Unpublished Disposition, 886 F.2d 1319 (9th Cir. 1989)Annotate this Case
Richard G. AMES, Plaintiff-Appellant,v.The FEDERAL LAND BANK OF SPOKANE, Defendant-Appellee.
United States Court of Appeals, Ninth Circuit.
Argued and Submitted Sept. 14, 1989.Decided Sept. 21, 1989.
Before EUGENE A. WRIGHT, WALLACE, and DAVID R. THOMPSON, Circuit Judges.
Ames sued the Federal Land Bank of Spokane (bank) for the collection of $12,339.69 with which he paid the delinquent personal property taxes of Ramon Trower in Yellowstone County. Ames alleged that in return for this payment he received an assignment of Yellowstone County's tax lien against Ramon's real property. The bank held a first mortgage on Ramon's property and foreclosed on it at a marshal's sale. The bank successfully moved for summary judgment under Rule 56(c), Fed. R. Civ. P. The district court had jurisdiction under 28 U.S.C. § 1332. We have jurisdiction over this timely appeal pursuant to 28 U.S.C. § 1291. We affirm.
We review a summary judgment independently. Darring v. Kincheloe, 783 F.2d 874, 876 (9th Cir. 1986). The district court properly articulated and applied the standard for granting summary judgment under Rule 56(c). California Architectural Building Products, Inc. v. Franciscan Ceramics, 818 F.2d 1466, 1468 (9th Cir. 1987). As the district court properly pointed out, the record contained no genuine issue of material fact as to whether the tax lien had been assigned to Ames. Indeed, Ames himself admitted in an affidavit that the tax lien was not properly assigned. Upon this record, the district court's conclusion that no genuine issue of material fact existed was proper. We affirm for the reasons stated by the district court.
On appeal, Ames asserts that the district court erred by failing to impose an equitable lien upon the Ramon Trower property. Ames did not raise this argument in the district court. The general rule followed in this circuit is that "absent exceptional circumstances, an issue not raised below will not be considered on appeal." United States v. Oregon, 769 F.2d 1410, 1414 (9th Cir. 1985). Ames does not allege any exceptional circumstances surrounding his failure to raise the equitable lien issue in the district court. Nor does he allege that manifest injustice will ensue if we decline to consider this new issue. See Huettig & Schromm, Inc. v. Landscape Contractors Council of Northern California, 790 F.2d 1421, 1426 (9th Cir. 1986). Absent such circumstances, we may not review the equitable lien issue unless it falls under an exception to the general rule. Such exceptions are few and none apply here.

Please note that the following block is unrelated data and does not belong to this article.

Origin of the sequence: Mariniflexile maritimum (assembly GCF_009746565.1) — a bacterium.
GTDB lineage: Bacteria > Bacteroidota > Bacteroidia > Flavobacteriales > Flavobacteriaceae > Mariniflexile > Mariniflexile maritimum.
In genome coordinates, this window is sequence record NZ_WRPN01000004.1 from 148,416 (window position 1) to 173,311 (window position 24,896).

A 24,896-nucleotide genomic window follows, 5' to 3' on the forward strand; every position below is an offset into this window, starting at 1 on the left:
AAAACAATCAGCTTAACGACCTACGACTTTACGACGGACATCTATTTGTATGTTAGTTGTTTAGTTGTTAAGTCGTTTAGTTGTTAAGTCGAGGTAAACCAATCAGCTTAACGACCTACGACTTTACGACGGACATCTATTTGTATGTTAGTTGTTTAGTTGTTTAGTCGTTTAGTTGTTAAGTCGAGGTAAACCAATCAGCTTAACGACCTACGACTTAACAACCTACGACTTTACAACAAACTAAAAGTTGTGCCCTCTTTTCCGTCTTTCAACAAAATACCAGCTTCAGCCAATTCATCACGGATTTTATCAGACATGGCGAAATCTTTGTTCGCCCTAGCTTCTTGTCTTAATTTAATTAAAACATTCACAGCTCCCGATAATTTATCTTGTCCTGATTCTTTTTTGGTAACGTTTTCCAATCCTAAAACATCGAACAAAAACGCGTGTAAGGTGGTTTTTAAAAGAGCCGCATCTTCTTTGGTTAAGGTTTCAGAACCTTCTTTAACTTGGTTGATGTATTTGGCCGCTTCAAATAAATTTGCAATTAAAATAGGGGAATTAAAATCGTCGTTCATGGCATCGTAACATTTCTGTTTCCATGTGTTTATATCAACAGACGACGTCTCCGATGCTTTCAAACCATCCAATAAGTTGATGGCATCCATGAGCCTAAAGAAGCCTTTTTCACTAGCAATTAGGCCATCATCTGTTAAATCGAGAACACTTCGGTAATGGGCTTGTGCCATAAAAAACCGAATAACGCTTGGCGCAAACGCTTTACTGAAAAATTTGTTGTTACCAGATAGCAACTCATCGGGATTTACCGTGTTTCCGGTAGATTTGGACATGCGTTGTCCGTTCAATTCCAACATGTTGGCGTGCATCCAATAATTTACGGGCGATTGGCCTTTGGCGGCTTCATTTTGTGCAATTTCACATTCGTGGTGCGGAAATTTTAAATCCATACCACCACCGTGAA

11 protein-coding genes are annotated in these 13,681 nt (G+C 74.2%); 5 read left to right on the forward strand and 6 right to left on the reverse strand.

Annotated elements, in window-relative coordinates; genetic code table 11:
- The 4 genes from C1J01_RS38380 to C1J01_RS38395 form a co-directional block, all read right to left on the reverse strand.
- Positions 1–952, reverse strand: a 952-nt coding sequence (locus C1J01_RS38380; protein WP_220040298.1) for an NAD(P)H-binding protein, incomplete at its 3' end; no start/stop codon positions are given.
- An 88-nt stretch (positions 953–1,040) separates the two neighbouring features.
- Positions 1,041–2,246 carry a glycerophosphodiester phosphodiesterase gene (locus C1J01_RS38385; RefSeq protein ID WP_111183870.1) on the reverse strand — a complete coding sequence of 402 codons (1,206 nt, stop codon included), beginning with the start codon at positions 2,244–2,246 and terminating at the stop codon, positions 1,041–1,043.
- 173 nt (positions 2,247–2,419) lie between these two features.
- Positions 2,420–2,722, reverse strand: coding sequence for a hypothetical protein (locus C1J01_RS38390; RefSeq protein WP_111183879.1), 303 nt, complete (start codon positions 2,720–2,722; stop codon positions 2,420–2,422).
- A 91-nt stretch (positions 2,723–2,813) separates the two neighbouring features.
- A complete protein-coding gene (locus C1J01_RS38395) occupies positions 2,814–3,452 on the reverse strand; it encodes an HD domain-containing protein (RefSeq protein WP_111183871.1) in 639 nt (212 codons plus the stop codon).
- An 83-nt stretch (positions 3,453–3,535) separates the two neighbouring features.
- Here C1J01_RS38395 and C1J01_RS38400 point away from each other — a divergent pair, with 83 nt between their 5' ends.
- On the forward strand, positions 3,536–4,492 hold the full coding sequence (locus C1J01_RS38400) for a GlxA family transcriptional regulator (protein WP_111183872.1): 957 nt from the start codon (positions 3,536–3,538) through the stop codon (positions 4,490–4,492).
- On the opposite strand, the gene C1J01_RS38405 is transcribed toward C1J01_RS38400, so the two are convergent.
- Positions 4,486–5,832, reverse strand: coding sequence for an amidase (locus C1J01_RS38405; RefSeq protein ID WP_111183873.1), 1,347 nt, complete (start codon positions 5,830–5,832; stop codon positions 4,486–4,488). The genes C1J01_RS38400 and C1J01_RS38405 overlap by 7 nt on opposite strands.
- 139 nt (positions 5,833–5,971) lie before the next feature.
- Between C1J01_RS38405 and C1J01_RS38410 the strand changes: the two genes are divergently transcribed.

We may, in our discretion, consider a new issue which is first raised on appeal because of a change in the law. United States v. Patrin, 575 F.2d 708, 712 (9th Cir. 1978). There is no showing that this exception applies in this case.
We may also consider an issue that "is purely one of law and either does not affect or rely upon the factual record developed by the parties." Id. The newly raised equitable lien issue is not a pure matter of law the proper resolution of which is beyond any doubt. Rather, it would require us to construe and apply a state's principles of equity and may require further development of the factual record. It would also run the risk of harming the bank. If the bank "might have tried [its] case differently either by developing new facts in response to or advancing distinct legal arguments against the issue, [the new issue] should not be permitted to be raised for the first time on appeal." Id.
Finally, we may consider an issue not raised in the district court "that is both central to the case and important to the public." Yuckert v. Heckler, 774 F.2d 1365, 1367 (1985), rev'd on other grounds, Bowen v. Yuckert, 482 U.S. 137 (1987). Although the equitable lien issue may be central to the resolution of this case, it is not of particular importance to the public. Consideration of the new issue raised here would affect only the two parties involved.
Since the equitable lien issue raised by Ames on appeal does not fit within any recognized exception, the general rule that we will not consider such an issue on appeal applies.